Welcome to the sometimes confusing world of the Golden Globes foreign film category, whose worth no two distributors, marketers or sales reps can agree on.
“A Golden Globes nomination for a foreign-language film is the perfect launch pad for a U.S. release.”
“A Globes nom is overrated.”
“To be one of the five films selected for the Globes’ foreign race is fine for a distributor, if that distributor has thoroughly mapped out every other aspect of a release campaign like Gen. Sherman marching south.”
A Brazilian affair
There’s no question where Miramax Films stands. By opening Walter Salles’ drama of feuding landowners, “Behind the Sun,” at Laemmle’s Royal Theater in West L.A. on the Wednesday before the close of balloting for voting members of the Hollywood Foreign Press Assn., the company openly demonstrated its interest in the Globes race, not only as a precursor to the Oscars (“Behind the Sun” is Brazil’s official entry) but for the Globes themselves.
Few, if any, foreign films open on a Wednesday, and the decision, says Miramax’s L.A. chief Mark Gill, “was driven by the Globes, but also by the critics’ groups,” such as the L.A. Film Critics Assn.
Compare this to Wellspring Media (formerly Winstar) theatrical distribution VP Wendy Lidell, who says, “I don’t follow the Globes very closely. I couldn’t find their foreign-language category on their Web site. That says how important it seems to us.”
Wellspring had good reason to ignore the Globes, since the HFPA was compelled by its qualifying rules to ignore it: The distrib’s Iranian drama, Jafar Panahi’s award-winning “The Circle,” was banned by censors from screens in Iran, and since it couldn’t show in its home country, the film was not eligible for the Globes.
“It’s a shame,” says Mike Goodridge, HFPA foreign film committee member and Screen Intl.’s U.S. editor, “but we’re bound by the rules. Beyond that, there was a huge selection of foreign films this year, and even then, several didn’t make it in for our consideration, including Laurent Cantet’s ‘Time Out,’ Eric Rohmer’s ‘The Lady and the Duke’ and Jean-Luc Godard’s ‘Eloge de l’amour.'”
The homeland mistreatment of “The Circle” is the exception; If a notable film didn’t get onto the list of eligible pics (39 this year), it was probably because the film’s producers, sales agent or even its home country’s consulate didn’t help secure a print that could be theatrically screened for HFPA members.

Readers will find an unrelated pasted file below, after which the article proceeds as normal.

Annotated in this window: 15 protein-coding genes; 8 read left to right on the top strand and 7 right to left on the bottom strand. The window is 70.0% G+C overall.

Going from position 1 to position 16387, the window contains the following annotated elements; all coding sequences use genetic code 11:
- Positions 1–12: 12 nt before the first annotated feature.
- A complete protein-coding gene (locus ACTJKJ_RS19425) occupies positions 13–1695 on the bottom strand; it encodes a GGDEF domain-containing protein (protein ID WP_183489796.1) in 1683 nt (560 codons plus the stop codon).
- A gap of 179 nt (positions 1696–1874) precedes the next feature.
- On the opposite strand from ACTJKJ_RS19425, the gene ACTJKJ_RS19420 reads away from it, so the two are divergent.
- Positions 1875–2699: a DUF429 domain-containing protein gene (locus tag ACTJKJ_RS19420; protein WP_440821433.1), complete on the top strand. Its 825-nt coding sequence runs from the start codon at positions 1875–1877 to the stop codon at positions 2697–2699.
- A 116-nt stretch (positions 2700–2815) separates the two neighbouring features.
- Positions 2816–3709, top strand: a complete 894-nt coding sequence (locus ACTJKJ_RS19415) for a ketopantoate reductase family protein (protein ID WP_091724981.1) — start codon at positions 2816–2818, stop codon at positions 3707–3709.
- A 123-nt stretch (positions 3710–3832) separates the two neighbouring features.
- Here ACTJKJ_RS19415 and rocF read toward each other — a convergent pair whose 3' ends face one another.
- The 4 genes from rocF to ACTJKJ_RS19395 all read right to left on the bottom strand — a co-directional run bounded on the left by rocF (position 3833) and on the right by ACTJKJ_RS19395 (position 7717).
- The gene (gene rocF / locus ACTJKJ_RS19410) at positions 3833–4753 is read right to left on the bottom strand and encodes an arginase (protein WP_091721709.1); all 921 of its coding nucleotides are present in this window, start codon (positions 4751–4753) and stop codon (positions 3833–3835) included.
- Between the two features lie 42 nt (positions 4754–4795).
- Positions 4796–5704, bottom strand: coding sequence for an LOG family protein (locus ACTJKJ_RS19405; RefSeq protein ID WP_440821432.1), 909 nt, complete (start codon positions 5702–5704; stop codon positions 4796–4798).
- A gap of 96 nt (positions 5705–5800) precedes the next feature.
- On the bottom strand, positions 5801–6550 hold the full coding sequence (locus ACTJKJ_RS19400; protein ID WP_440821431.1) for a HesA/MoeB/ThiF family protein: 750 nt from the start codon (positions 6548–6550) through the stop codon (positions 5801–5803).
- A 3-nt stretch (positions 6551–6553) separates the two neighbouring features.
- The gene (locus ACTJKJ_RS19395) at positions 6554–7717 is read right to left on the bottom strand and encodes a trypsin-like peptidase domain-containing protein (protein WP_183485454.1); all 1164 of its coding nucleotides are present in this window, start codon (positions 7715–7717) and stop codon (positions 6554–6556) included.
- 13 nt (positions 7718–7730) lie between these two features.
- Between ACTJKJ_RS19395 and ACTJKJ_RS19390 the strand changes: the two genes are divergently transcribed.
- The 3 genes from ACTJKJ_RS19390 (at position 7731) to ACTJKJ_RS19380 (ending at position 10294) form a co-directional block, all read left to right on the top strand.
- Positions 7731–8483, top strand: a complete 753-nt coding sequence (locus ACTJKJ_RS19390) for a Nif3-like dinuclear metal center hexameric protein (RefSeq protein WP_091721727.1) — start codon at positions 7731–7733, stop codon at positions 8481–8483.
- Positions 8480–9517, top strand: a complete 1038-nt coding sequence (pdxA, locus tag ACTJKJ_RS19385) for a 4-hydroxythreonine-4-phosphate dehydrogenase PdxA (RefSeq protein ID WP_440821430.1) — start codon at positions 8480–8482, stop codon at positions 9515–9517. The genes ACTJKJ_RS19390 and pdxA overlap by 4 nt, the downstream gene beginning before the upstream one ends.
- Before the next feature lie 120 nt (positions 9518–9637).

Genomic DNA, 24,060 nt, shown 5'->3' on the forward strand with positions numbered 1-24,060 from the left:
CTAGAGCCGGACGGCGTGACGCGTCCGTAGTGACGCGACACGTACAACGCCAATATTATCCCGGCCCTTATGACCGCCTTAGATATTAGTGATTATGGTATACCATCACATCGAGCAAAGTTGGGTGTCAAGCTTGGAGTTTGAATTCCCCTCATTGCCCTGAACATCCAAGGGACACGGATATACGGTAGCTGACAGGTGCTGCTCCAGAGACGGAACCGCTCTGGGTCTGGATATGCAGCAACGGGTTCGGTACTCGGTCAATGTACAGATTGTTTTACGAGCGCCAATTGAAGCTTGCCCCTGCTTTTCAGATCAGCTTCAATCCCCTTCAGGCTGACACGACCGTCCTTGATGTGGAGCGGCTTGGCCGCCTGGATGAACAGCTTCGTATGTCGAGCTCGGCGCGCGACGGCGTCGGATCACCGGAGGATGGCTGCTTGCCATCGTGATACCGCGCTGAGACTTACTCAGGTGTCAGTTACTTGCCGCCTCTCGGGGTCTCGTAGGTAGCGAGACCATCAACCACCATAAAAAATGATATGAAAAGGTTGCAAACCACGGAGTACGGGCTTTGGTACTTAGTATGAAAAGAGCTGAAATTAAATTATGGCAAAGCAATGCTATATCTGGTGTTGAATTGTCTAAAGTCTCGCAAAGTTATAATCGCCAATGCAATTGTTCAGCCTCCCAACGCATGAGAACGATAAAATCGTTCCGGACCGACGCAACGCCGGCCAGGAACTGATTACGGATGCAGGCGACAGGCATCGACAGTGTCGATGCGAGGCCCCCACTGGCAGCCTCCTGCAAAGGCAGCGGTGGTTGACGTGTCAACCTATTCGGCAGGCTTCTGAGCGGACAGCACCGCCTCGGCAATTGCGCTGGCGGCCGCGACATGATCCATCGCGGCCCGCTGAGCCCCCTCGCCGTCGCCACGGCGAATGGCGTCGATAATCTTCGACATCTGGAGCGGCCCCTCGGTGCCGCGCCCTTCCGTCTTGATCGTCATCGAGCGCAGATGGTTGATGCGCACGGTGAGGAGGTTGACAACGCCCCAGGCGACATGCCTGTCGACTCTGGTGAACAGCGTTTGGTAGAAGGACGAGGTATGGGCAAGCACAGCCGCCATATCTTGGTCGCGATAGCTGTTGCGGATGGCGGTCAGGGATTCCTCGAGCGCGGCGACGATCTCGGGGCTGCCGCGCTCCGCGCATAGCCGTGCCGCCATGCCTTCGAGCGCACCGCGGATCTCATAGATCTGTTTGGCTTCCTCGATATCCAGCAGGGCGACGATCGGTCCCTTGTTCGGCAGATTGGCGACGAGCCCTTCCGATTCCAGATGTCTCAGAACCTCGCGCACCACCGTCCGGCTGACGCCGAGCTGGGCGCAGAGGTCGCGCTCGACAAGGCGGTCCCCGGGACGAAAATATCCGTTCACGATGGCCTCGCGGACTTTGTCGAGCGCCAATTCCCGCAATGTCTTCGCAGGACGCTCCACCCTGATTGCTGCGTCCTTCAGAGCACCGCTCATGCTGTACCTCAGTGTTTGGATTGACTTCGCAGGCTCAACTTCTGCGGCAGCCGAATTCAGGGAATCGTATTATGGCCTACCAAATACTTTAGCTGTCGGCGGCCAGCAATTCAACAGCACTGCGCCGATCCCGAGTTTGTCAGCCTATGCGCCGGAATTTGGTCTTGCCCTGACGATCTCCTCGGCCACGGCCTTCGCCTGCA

“Consulates sometimes play a key role,” Goodridge notes, “both as a conduit and a host for the film and filmmakers.”
South of the border
One of the five nominees is IFC Films’ “Y Tu Mama Tambien,” from Mexican helmer Alfonso Cuaron.
IFC’s Bob Berney was pleased with the attention because the pic is not Mexico’s official Oscar selection: “The Globe nomination is a really big deal, since the Mexican committee chose to overlook it. It helps us establish the film early in the U.S. market prior to its March release, and fits into our long-term preparation, involving long-lead Latino and English-language press.”
Having worked on “Memento,” Berney says, “I learned the benefits of patiently positioning a high-quality film months before it appears.”
Similarly benefiting from a Globe nom is Mira Nair’s “Monsoon Wedding,” whose home country of India selected the epic “Lagaan” for the Oscar derby. And, like IFC, “Monsoon” distrib USA Films is launching the Hindu- and English-lingo pic early in 2002.
“To get to the top five Globe nominees is a tremendous task since there’s a large pool of some 100 or more films potentially competing,” observes Neil Friedman, chief of Menemsha Pictures and sales rep for the Argentine Oscar entry and Globe hopeful “Son of the Bride.”
“Bride,” now looking for a U.S. distrib, failed to secure a Globe nomination, but if it had, “then we would get three to four distributor offers” immediately, Friedman says.
Friedman’s hopes remain for an Oscar nom — which would virtually lock a release deal — but with either a Globe or Oscar, “It’s a great (leg up) for a foreign film in a tough market.”